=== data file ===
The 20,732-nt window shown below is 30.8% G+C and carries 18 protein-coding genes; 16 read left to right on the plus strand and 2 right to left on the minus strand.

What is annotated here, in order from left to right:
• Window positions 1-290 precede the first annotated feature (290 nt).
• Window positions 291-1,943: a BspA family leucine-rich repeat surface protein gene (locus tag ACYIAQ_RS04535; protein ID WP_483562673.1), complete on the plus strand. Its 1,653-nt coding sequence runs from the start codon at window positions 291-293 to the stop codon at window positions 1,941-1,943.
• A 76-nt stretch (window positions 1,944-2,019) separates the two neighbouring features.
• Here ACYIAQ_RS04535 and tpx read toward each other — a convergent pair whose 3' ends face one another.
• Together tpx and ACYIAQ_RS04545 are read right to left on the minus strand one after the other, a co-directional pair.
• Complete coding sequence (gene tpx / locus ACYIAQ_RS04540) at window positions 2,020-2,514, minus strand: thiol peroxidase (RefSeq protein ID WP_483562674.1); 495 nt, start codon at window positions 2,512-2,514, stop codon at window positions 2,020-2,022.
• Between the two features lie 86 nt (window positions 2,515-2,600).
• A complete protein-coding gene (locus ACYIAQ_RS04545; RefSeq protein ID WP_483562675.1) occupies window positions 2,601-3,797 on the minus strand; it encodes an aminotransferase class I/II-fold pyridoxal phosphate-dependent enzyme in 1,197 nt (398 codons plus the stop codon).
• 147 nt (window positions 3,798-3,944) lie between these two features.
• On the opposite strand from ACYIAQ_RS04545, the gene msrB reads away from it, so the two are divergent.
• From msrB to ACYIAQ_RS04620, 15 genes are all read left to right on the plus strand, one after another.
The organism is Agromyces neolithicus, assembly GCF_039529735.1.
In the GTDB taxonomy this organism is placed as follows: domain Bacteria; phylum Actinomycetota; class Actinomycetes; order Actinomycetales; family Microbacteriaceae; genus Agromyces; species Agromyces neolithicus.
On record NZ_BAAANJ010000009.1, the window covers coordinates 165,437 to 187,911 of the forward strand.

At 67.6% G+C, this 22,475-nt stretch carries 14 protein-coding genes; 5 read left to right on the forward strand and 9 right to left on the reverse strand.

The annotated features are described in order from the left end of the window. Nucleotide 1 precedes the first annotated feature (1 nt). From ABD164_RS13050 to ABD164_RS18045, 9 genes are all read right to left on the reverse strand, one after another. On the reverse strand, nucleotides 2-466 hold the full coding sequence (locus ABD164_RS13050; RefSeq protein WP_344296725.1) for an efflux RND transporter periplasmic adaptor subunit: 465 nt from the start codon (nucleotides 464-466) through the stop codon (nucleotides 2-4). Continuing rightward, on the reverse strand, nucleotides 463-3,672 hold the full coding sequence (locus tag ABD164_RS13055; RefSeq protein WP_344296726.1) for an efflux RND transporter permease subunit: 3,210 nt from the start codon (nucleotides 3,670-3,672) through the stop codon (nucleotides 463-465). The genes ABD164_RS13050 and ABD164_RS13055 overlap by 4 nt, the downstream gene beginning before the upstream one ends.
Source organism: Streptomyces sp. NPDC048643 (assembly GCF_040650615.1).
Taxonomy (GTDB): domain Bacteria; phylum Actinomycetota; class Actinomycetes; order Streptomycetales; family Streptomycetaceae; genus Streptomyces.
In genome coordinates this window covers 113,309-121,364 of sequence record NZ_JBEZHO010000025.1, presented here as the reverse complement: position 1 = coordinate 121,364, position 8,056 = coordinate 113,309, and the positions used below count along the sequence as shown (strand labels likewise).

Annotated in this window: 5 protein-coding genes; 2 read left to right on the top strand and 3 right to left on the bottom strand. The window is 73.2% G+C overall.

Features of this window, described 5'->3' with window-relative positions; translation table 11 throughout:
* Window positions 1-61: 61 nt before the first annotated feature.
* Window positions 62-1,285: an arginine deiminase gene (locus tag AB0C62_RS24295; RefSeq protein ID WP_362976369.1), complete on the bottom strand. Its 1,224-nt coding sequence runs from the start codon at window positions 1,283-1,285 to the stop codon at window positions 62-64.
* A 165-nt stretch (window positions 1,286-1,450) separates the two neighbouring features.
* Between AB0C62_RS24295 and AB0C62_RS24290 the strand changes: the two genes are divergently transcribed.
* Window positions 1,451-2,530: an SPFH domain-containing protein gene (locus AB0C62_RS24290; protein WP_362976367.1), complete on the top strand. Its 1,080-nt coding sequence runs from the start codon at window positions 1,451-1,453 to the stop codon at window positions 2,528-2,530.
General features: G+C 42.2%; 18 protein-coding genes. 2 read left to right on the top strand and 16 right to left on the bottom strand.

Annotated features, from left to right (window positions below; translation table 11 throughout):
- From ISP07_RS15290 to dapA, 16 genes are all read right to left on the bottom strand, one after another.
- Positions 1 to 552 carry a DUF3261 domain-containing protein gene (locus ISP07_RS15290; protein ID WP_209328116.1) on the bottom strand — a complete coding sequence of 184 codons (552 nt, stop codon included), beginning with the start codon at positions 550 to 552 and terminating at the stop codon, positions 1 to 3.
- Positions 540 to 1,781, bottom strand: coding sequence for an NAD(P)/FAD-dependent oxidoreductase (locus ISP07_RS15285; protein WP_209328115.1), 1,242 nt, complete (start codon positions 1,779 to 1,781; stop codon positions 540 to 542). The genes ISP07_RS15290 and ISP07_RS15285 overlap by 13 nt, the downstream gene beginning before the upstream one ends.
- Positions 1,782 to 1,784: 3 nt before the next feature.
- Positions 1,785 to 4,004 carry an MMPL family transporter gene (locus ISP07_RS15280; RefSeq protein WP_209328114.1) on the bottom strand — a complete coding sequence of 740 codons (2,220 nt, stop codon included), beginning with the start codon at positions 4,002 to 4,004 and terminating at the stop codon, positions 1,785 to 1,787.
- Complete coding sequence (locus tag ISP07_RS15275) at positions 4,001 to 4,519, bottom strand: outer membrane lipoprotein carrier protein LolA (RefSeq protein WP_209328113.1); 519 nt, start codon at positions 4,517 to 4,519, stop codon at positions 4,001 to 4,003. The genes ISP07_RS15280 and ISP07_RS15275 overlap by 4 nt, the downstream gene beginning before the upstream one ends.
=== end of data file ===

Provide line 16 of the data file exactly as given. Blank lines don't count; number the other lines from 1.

On record NZ_BAAANJ010000009.1, the window covers coordinates 165,437 to 187,911 of the forward strand.